Simple dirt fills are one choice, but many people take this chance to do some extra landscaping for fence support. They build flower boxes or other architectural features to ensure that gaps are filled, and the fence has some support.

Another thing you should do is check for erosion that can cause fence sagging. If your steps are looking like the sightline is failing just a bit, it could be due to erosion on your slope. Help avoid this by redirecting any excess water through landscaping features and by ensuring that you continue to support your slope.

Other issues could be maintaining the individual panels and ensuring that any cracks or warping is investigated quickly. A fence on a slope is already under pressure, so make sure you don’t allow a small problem to become a big one. If you have a vinyl fence on a slope, you may also want to check for staining.

Parallel Fence Maintenance

Like the stepped version, you’ll want to make sure that you’re keeping your fence maintained to avoid issues down the road. Parallel fences don’t have the gaps that steps do, but you should always keep an eye on your landscape for erosion. Soil erosion can wear away your fence supports quickly.

Redirect water through landscaping features and check regularly that your sightline is parallel to your slope with no uneven points. If you notice that your line becomes wobbly, that may indicate stress on the fence.

Keep debris away from the fence to prevent moisture and regularly check that small cracks and warps are taken care of. Because your sloped fence is already under a lot of stress, it can be helpful to check for minor issues regularly to help ensure that the fence is always taken care of, and nothing gets out of hand too quickly.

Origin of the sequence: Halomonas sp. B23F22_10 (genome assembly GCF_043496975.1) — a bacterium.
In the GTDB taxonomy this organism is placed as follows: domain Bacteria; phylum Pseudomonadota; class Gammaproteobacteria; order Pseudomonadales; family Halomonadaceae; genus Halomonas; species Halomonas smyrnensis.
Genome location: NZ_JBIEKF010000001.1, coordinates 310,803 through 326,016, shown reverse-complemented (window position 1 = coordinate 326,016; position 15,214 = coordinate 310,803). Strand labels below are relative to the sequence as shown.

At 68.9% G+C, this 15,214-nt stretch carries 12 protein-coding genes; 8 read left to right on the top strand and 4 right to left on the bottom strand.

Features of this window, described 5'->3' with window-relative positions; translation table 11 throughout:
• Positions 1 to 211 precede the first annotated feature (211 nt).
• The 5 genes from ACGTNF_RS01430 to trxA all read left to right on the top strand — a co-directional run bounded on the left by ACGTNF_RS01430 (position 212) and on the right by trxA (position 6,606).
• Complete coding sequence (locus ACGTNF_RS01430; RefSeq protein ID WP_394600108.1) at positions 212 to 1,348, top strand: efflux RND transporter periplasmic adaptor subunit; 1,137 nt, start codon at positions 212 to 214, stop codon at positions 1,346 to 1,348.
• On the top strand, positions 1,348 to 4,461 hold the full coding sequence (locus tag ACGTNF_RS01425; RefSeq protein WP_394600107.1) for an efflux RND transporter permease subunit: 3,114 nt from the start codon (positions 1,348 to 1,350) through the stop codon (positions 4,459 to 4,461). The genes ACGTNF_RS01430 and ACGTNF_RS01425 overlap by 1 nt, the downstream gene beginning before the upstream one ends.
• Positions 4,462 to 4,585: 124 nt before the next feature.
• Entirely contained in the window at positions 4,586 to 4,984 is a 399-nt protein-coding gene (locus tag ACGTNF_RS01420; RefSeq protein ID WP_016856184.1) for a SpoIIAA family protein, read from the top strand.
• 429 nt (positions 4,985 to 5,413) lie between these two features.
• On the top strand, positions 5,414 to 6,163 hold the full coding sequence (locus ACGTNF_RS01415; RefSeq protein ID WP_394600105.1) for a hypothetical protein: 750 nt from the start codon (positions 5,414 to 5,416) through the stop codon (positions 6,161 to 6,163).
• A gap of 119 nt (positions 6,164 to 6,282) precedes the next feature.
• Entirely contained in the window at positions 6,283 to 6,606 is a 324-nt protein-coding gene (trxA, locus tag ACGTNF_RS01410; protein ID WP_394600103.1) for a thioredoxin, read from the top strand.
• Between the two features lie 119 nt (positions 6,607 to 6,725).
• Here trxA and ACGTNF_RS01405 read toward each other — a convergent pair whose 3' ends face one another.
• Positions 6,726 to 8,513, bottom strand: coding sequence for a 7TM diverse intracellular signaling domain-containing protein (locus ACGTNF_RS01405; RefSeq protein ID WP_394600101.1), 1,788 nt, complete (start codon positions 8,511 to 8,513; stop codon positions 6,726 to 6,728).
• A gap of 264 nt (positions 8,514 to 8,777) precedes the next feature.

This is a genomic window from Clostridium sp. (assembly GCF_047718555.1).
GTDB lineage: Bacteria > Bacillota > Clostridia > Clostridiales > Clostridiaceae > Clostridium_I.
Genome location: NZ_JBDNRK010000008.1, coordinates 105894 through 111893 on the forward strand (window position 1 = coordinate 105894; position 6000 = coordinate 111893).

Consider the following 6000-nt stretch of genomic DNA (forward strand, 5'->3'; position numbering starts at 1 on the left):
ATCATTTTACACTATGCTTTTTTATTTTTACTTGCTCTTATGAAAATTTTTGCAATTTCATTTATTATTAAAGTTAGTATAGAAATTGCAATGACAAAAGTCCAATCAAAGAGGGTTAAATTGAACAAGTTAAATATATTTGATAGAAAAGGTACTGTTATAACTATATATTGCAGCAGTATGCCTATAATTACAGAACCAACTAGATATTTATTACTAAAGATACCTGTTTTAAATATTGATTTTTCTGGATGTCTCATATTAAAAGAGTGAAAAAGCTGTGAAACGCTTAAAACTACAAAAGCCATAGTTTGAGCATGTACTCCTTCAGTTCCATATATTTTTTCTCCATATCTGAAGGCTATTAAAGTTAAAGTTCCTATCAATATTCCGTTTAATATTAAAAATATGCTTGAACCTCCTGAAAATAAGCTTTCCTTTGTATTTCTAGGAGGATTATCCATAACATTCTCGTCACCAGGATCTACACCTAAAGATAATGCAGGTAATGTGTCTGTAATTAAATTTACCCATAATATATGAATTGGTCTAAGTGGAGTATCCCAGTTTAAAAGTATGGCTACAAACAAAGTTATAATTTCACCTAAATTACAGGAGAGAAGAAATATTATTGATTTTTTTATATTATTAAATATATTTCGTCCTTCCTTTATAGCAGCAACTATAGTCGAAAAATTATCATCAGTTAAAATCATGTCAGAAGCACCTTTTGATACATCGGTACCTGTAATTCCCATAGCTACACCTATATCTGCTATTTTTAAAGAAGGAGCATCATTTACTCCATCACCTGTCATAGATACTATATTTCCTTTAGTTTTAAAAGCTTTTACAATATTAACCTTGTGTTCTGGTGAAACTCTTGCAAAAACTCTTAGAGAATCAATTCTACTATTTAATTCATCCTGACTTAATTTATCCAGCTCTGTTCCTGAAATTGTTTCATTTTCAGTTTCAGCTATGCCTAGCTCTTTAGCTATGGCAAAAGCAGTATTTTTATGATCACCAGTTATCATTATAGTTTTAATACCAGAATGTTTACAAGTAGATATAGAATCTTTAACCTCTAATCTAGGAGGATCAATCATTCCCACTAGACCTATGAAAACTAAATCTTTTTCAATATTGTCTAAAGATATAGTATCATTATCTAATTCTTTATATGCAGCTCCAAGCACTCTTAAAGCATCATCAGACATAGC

General Maintenance

Ensure that you keep growth away from both types of fences, so you don’t put stress on your pickets. Signs of warping should be dealt with immediately and don’t use your fence to store things like ladders or lean products against the fence for any length of time.

A little visual inspection goes a long way when you’re fence building. Small issues can turn into big ones pretty quickly, so help keep the fence for as long as possible by taking care of any problems that crop up right away.

Building Your Fence on a Grade

A hill isn’t enough to stop you from getting the fence you love. Whether you decide to build using the step method for ease or you do the parallel method for its pretty presentation, your fence can go up in no time.

It can be helpful to get professional help if you don’t know how to build a horizontal fence on a slope. Fencing is complicated enough on flat ground, but a professional can ensure that your fence goes up on the slope with as few issues as possible. Regular maintenance and some careful planning can help ensure that you have a beautiful fence for as long as possible.